Latin names: Macruronus novaezelandiae
Common Names: Cod, Hoki
Wild Caught - Imported
- New Zealand Hoki Fishery (4,104t caught in 2011-12, although import documents do not record species imported)
Blue grenadier is managed as two separate stocks in New Zealand fisheries. The western population of blue grenadier has declined in previous years, but reduced catches over time have allowed this stock to rebuild to healthy levels. The eastern population is also at a healthy level.
There are significant concerns over threatened species bycatch and habitat damage in this fishery. The New Zealand blue grenadier fishery catches a number of endangered seabird species, including white-capped, Buller's and Salvin's albatross. Bycatch of Salvin's albatross (which are listed as 'Vulnerable' on the IUCN Red List) and sooty shearwaters increased in this fishery in 2010-11. Risk assessments have identified that Salvin’s albatross is at risk of further population decline as a result of fishing activities. Use of mitigation devices that reduce seabird interactions are in place, and the fishing industry is currently investigating ways to reduce fisheries impacts on threatened seabirds.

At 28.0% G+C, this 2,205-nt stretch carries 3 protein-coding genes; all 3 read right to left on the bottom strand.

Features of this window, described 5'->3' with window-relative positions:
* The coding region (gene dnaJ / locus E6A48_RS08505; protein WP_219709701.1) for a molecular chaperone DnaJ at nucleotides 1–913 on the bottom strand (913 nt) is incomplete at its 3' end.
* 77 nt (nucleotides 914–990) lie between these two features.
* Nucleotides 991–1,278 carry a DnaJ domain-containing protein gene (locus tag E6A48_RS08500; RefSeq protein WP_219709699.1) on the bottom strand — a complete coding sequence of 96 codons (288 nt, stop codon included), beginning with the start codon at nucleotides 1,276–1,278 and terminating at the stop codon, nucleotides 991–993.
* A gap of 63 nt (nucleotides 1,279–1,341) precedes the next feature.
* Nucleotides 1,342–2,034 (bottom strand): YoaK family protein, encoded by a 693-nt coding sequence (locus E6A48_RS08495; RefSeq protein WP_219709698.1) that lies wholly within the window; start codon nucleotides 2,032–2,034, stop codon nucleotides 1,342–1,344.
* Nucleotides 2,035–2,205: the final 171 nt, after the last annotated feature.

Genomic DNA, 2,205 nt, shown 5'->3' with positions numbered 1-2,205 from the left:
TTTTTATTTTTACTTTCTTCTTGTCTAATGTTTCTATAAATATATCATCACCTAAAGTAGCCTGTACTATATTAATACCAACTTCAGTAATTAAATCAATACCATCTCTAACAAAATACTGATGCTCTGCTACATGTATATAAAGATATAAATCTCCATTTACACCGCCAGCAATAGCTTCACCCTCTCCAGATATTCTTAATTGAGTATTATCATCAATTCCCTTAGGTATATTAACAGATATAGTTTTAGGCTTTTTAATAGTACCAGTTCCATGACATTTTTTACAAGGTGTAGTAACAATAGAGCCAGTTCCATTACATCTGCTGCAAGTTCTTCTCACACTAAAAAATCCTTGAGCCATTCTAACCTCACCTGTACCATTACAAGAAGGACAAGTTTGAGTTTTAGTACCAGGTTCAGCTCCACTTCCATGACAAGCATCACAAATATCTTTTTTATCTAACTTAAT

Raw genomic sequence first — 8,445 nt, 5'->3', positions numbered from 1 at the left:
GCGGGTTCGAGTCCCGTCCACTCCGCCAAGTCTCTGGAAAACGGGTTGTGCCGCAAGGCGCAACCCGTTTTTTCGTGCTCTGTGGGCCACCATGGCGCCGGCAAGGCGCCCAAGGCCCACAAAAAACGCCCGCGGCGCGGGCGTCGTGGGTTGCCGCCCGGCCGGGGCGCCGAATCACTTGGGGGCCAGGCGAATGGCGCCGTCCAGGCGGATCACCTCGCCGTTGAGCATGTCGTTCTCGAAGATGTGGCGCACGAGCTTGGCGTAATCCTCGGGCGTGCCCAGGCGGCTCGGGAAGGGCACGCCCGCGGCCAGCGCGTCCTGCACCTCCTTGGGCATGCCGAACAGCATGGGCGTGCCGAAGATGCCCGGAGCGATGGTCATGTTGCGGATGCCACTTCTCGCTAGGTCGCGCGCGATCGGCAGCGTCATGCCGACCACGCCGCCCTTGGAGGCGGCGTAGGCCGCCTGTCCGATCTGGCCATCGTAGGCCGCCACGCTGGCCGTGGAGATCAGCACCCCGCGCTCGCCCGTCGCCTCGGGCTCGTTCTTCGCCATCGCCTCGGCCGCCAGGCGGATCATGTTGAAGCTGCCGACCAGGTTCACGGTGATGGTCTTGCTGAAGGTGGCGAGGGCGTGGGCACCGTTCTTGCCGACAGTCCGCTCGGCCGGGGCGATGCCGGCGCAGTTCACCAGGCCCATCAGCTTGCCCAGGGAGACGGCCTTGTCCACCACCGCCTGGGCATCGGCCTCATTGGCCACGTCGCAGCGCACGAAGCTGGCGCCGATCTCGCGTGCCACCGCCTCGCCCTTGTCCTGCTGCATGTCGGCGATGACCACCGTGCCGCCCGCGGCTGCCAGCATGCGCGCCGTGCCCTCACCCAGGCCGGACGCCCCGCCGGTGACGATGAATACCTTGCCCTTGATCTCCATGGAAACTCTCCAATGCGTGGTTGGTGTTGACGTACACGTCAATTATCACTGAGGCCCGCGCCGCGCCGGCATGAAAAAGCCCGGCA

In addition to seabirds, the fishery also captures deepwater sharks (known as dogfish), although there is limited information regarding the abundance of these species and whether fishing activity is causing population declines beyond acceptable levels.
Blue grenadier is trawled both on and above the seafloor. Seabed mapping of the trawled area is limited, but sensitive seafloor-dwelling species (corals and sea fans) have been identified in both mapped areas and in trawl nets, which means that fishing activity is directly threatening these long-lived and sensitive species.